Minkun choucheng: Youyuzheng, qingxu guanli, xiandaixing de hei’anmian 民困愁城:憂鬱症、情緒管理、現代性的黑暗面 by Josephine Chuen-juei Ho 何春蕤 and Ying-Bin Ning 甯應斌 (review)
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Reviewed by
Josephine Chuen-juei Ho 何春蕤 and Ying-Bin Ning 甯應斌, Minkun choucheng: Youyuzheng, qingxu guanli, xiandaixing de hei’anmian民困愁城:憂鬱症、情緒管理、現代性的黑暗面 [People in Trouble: Depression, Emotion Management, and the Dark Side of Modernity]
Taipei: Taiwan shehui yanjiu congkan 台灣社會研究叢刊 (Academic books series of Taiwan: A Radical Quarterly in Social Studies), 2012. 366 pp. NT $370.

Many scholars regard Josephine Chuen-juei Ho and Ying-Bin Ning as the most outspoken and significant theorists of sexuality in Taiwan. The pair, who have been at the forefront of feminism and sexual liberation for many years, have now shifted their focus to the most private emotions. Their new monograph, Minkun choucheng (People in Trouble), tackles the problems triggered by rapid social change. They attempt to insert emotion, the body, and sex into critical theories associated with economics, politics, and various forms of modernity. By delineating the limitations of rationalized emotions and civilized barbarity, the authors also engage with the moral progressivism that has been popularized in recent years.

Ho and Ning combine theoretical dialectics with their reflections on recent social events in Taiwan. Over twenty chapters, they demarcate the territories of public spheres and private emotional laboring, exploring the psychological dynamics therein. In the first part of the book, the authors illustrate the significance of emotions in social critical theory, arguing that emotional disorders not only arise from the oppression of capitalism but also drive modernity. In addition, the authors emphasize that apart from the burgeoning depressive disorders, narcissistic personalities make failure a side effect of modern societies. In the second part of the book, Ho and Ning analyze the historical background of “emotional control” and its relationship with the cognitive theories that have gained credence in the past half century. And they explain how the “ungrounded emotions,” existing in our daily life, are aggravated by expert governmentality, [End Page 495] numerical rationality, and the reflective capacity cultivated among ideal modern citizens.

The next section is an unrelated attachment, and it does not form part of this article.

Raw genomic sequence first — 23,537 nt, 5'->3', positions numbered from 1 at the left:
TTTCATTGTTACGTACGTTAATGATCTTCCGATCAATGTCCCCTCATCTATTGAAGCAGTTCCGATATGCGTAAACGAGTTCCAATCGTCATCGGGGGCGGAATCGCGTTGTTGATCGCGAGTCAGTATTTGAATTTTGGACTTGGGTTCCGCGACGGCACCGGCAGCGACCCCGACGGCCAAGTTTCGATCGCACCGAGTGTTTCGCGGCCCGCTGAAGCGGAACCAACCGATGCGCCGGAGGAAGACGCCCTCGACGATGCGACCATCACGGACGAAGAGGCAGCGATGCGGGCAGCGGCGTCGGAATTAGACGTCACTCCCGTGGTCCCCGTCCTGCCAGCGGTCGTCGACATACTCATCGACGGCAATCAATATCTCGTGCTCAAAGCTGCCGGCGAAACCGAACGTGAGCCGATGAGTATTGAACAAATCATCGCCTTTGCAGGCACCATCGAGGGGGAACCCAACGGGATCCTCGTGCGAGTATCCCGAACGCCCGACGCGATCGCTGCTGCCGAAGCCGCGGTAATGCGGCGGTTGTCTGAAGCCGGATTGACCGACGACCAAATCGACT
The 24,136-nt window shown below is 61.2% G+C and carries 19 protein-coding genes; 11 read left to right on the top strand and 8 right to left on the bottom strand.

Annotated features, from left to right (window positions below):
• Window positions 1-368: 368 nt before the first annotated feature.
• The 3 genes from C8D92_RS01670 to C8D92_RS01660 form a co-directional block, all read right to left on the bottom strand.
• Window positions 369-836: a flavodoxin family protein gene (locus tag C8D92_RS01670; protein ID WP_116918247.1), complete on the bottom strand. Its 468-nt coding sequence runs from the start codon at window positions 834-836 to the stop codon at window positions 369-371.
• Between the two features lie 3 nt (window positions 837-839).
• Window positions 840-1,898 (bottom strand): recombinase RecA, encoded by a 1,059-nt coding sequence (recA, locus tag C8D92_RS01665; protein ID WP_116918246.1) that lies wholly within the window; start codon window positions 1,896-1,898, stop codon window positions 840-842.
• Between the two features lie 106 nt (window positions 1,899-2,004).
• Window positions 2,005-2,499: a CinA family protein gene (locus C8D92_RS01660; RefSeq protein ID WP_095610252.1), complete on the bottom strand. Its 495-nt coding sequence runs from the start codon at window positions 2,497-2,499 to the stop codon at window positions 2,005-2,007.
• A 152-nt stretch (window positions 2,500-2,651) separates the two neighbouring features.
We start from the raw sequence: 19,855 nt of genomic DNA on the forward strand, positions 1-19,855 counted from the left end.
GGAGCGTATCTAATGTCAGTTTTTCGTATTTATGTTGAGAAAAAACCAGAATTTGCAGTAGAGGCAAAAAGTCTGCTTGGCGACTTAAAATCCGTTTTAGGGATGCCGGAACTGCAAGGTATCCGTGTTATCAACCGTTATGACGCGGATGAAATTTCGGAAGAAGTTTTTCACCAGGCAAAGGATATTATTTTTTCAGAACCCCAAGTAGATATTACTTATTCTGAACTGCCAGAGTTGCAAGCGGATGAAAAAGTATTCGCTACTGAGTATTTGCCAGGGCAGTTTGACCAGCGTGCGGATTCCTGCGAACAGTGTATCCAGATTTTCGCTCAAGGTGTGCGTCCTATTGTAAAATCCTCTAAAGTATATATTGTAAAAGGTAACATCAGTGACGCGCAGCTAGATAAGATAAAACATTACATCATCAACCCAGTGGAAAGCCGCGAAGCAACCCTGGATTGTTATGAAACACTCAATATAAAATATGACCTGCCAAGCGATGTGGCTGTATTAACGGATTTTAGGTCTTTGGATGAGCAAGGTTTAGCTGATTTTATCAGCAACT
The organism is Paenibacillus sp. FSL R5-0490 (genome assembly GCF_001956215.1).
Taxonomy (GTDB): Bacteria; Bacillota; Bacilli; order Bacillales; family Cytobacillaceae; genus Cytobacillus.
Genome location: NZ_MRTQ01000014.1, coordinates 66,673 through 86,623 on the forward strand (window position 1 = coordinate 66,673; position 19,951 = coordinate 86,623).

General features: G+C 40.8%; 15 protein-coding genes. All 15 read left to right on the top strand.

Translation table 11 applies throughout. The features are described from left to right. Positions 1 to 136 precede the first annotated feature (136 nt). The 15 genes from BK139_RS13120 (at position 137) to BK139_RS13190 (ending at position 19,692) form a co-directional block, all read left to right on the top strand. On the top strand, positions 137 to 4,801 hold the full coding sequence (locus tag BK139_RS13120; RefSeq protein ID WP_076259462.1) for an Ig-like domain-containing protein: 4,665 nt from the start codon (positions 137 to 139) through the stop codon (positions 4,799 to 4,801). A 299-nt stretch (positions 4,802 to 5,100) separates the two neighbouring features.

In addition to critically reviewing contemporary theories of emotions and their disorders, Ho and Ning propose an alternative explanation for the phenomenon they call minkun choucheng (referring to a societal condition when everyone is stuck in a troubled situation, such as a war). They toil to explain and contextualize the theories, occasionally presenting examples that will resonate with Taiwanese readers by drawing on popular television programs, current affairs, and topics of general interest. Responding to the heated debate regarding whether emotional disorders indeed exist in contemporary Taiwan, the authors redirect the conversation while reflecting on the work of Anthony Giddens, Sigmund Freud, Wilhelm Reich, Christopher Lasch, and other theorists, eventually focusing on society’s deep structure.

The authors suggest various ways that readers can interpret their book, depending on whether they are interested in critical theory, philosophy, gender issues, the sociology of mental disorders, or depression. Using colloquial language, they provide both a bibliography relevant to their central argument and a referential framework for those who are involved in social movements related to diverse forms of emotional and physical liberation.

Nevertheless, there are problems with the ways in which Ho and Ning convey their ideas. First, since most of the ideas they criticize will doubtless be unfamiliar to most readers, the heavily footnoted and sometimes reframed text presents a real obstacle, particularly since the authors also set out a case for their personal elaborations. Readers may end up confused as to whether the book is an anthology of translation studies or a new theoretical account. Second, some examples given to support certain concepts are presented in a haphazard rather than systematic way. Consequently, some cases presented in the book remain idiosyncratic and unconvincing. For example, the doctor who criticizes the labeling effect of psychiatry (91) actually represents the ideology of Scientology and should thus be treated as an outlier rather than typical. Third, although the authors accentuate the importance of contextualizing theories, to present their ideas within a reasonable scope they ultimately have to cherry-pick the concepts that they explain to their readers. This results in a distorted picture of the philosophy and development of modern psychiatry, a field in which the authors are not experts. For example, relationships among schizophrenia, manic-depressive disorder, and common psychiatric disorders are...